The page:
The Gates Foundation and the Catholic Church have the same goals. They are to keep the legacies for which they were created. For Bill Gates and Warren Buffet it is the control and legacy of family wealth as in the ancient days of the Pharos of Egypt. And by not paying any taxes, Gates will be more powerful than the Pope. I realize that this foundation has done more for disease research and education than any single government institution. But, that is just a condemnation of how little rich countries do for the less fortunate.


The great problems of the world today are a direct result of the wide disparity between the rich and poor. But, it is hard for the wealthiest to even look at this as an issue of most importance. Catholic Charities do a lot for the poor and I am sure that the Gates Foundation will do a lot for diseases of the poor. But, that is merely a band-aid for one of the symptoms of poverty. The real issue today is poverty.

The governments that keep their people in abject poverty while their leaders are obscenely rich from oil revenues cause many of the problems in the Middle East. But, even the poorest of their people now have access to satellite TV and Internet information that shows these people how much they are being exploited. The simple answer that they hate us for our freedom is absurd. They hate us because they see the wealthy and powerful as the cause of their suffering. As was the case in Germany in the 1920s, even a cultured society can succumb to irrationally violent leaders if they are hungry and poor. It is a human problem that we saw occur in a 1st world country.

The 1968 movie, The Shoes of the Fisherman was a fictional account of a new Pope who had the conscience to solve world poverty by giving away all the Church's assets. Below is a summary of the plot from www. imdb. com.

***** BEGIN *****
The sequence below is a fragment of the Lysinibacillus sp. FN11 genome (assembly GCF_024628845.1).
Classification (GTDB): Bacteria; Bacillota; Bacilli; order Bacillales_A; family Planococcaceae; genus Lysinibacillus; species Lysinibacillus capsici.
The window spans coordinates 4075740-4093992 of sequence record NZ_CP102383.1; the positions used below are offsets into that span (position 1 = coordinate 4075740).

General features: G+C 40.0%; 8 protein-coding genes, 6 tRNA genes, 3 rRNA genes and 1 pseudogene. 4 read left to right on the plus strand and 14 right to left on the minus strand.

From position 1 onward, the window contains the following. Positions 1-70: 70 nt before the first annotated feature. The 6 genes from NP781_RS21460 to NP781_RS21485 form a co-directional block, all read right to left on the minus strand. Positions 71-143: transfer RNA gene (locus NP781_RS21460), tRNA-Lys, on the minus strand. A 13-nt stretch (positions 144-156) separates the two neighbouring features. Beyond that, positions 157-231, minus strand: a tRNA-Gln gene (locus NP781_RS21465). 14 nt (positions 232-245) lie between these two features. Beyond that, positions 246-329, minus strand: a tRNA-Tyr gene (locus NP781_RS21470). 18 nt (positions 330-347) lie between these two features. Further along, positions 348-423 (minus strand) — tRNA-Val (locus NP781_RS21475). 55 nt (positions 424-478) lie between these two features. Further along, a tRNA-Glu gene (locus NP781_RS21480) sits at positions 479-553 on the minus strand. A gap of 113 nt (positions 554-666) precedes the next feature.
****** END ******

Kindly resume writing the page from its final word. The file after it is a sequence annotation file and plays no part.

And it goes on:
"After twenty years in a Siberian labor camp, Kiril Lakota, the Metropolitan Archbishop of Lvov, is set free. The Catholic Archbishop is released and sent to Rome, where the ailing Pope makes him a Cardinal. The world is in a state of crisis - a famine in China is exacerbated by United States restrictions on Chinese trade and the ongoing Chinese-Soviet feud. When the Pontiff dies, Lakota finds himself elected Pope. But the new Pope Kiril I is plagued by self-doubt, by his years in prison, and by the strange world he knows so little about. This movie contains extensive information about Catholic faith & practice, as a television news reporter steps in from time-to-time to explain the procedures involved in selecting a new Pope."


The movie was not great but it did emphasize the point I am making in this piece. Unless wealthy people and governments around the world recognize the threat that poverty has on humanity, our chances of survival are markedly decreased. And unless the major wealth of the world is used to help feed its people, the diseases caused by poverty will never be cured. The prevention of diseases, both physical and mental, caused by hunger and poverty are the real dangers we face. And with all the concentrated wealth, we have the capacity to give everyone enough to survive and still leave the wealthy with plenty of luxuries.




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Published on Wednesday, August 23, 2006 by